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Chavez welcomes Russian bombers

©

Latest update : 2008-09-11

Two Russian aircraft capable of carrying nuclear bombs landed in Venezuela on Wednesday as part of "training flights", President Hugo Chavez said. The bombers are within reach of the US amid mounting tensions between Washington and Moscow.

Two Russian Tu-160 strategic bombers were in Venezuela on Wednesday for "training flights," Venezuelan President Hugo Chavez said, adding he would be piloting one of the aircraft.
  
"I hope that stings, 'pitiyanquis'," he said, using a derogatory term for Venezuelan opponents who have perceived US sympathies.
  
"What's more, I'm going to take the controls of one of these monsters," boasted the president, a former paratrooper and left-wing politician who has avowed antagonism towards the United States.
  
"It's been a while since these planes have been around these parts, and Russia decided a couple of years ago to revive its strategic aviation program," Chavez said during the inauguration of a medical center.
  
The moves came amid soaring tensions between Russia and the United States, including over the presence of US naval vessels sent close to Russian shores to deliver aid to Georgia.
  
Chavez also said plans for joint Russian-Venezuelan naval exercises in the region in November were currently being worked out, and said his closeness to the Kremlin would result in a cooperation that would "strengthen the country."
  
His announcement confirmed an Interfax report in Russia citing the Russian defense ministry saying the bombers would be in Venezuela for training flights over "neutral waters."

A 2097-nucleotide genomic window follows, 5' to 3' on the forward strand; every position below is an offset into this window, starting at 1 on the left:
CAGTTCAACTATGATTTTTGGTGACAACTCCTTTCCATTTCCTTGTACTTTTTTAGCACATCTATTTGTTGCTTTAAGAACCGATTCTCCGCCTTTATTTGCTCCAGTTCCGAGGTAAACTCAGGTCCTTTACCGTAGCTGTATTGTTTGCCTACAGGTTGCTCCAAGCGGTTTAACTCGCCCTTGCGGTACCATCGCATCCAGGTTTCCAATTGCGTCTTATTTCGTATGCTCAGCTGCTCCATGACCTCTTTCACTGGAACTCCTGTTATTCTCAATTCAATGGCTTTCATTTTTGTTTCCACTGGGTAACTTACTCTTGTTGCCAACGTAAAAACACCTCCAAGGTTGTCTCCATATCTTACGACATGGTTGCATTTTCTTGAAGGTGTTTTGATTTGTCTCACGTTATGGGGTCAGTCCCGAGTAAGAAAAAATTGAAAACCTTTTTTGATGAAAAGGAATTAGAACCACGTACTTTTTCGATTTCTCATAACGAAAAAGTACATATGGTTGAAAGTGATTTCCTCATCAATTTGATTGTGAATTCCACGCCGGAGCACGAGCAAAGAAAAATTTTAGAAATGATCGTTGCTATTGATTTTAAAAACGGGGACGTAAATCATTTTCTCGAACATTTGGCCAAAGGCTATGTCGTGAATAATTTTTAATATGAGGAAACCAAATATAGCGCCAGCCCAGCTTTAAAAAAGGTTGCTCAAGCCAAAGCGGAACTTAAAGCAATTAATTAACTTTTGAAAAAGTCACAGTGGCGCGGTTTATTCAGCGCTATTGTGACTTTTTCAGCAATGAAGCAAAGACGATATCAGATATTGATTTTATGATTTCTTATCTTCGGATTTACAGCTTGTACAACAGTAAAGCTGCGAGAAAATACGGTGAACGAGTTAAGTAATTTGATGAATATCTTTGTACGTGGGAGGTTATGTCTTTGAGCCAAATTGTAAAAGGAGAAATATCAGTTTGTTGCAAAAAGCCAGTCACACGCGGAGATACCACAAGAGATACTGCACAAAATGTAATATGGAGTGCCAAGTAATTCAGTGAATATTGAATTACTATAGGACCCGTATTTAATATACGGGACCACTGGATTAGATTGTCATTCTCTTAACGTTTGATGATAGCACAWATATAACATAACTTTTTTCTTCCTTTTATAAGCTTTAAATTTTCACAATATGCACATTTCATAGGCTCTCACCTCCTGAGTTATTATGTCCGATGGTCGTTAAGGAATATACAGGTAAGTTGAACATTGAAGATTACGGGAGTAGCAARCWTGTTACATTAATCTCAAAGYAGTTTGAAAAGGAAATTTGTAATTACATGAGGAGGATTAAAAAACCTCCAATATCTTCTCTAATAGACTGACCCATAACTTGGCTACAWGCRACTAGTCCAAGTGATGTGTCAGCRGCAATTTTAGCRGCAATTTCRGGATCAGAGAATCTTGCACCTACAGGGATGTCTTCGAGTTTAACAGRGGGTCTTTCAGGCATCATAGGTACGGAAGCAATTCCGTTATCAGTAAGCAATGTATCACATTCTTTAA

Russia said Monday it was dispatching a nuclear cruiser and other warships and planes to the Caribbean for the joint exercises with Venezuela -- the first such maneuvers in the US vicinity since the Cold War.
  
A spokesman for the Russian navy said Monday that the November maneuvers would take place under an agreement sealed when the leaders of the two countries met in Moscow in July.
  
Among the Russian ships to take part in the exercises would be the heavy nuclear-powered guided missile cruiser Peter the Great, a vessel with massive firepower whose cruise missiles can deliver nuclear or conventional warheads.
  
Foreign ministry spokesman Andrei Nesterenko said Monday that the exercises were "not in any way connected to the current situation in the Caucasus," and were "not aimed at any third country."
  
Analysts said the Russian navy presence in Venezuela was more symbolic than military, though it did nothing assuage fears that Cold War-type tensions were building.
  
Thomas Gomart of the Paris-based French Institute of International Relations noted that, up to now, Russia had contented itself with selling arms, notably fighter-bombers, to Caracas.
  
But the announcement of the Caribbean maneuvres seemed to be both an overt challenge to US power and a gesture of support to Chavez's radical policies, he said.
  
The Tupolev Tu-160 bombers were tracked by NATO jets on their flight to Venezuela, Russian state news agency RIA Novosti reported, citing the defense ministry.
  
The planes -- huge supersonic combat aircraft similar to the US B1 bombers, capable of flying long missions with a heavy payload -- are capable of carrying nuclear or conventional bombs and/or cruise and guided missiles.
  
According to a specialist military website, Globalsecurity.org, there are 14 of the bombers in the Russian air force, after a 2003 crash destroyed one of them.
  
Sources in the Venezuelan defense ministry told AFP the Russian bombers were currently at El Libertador air base in the northern town of Palo Negro, in Aragua state.

Date created : 2008-09-11

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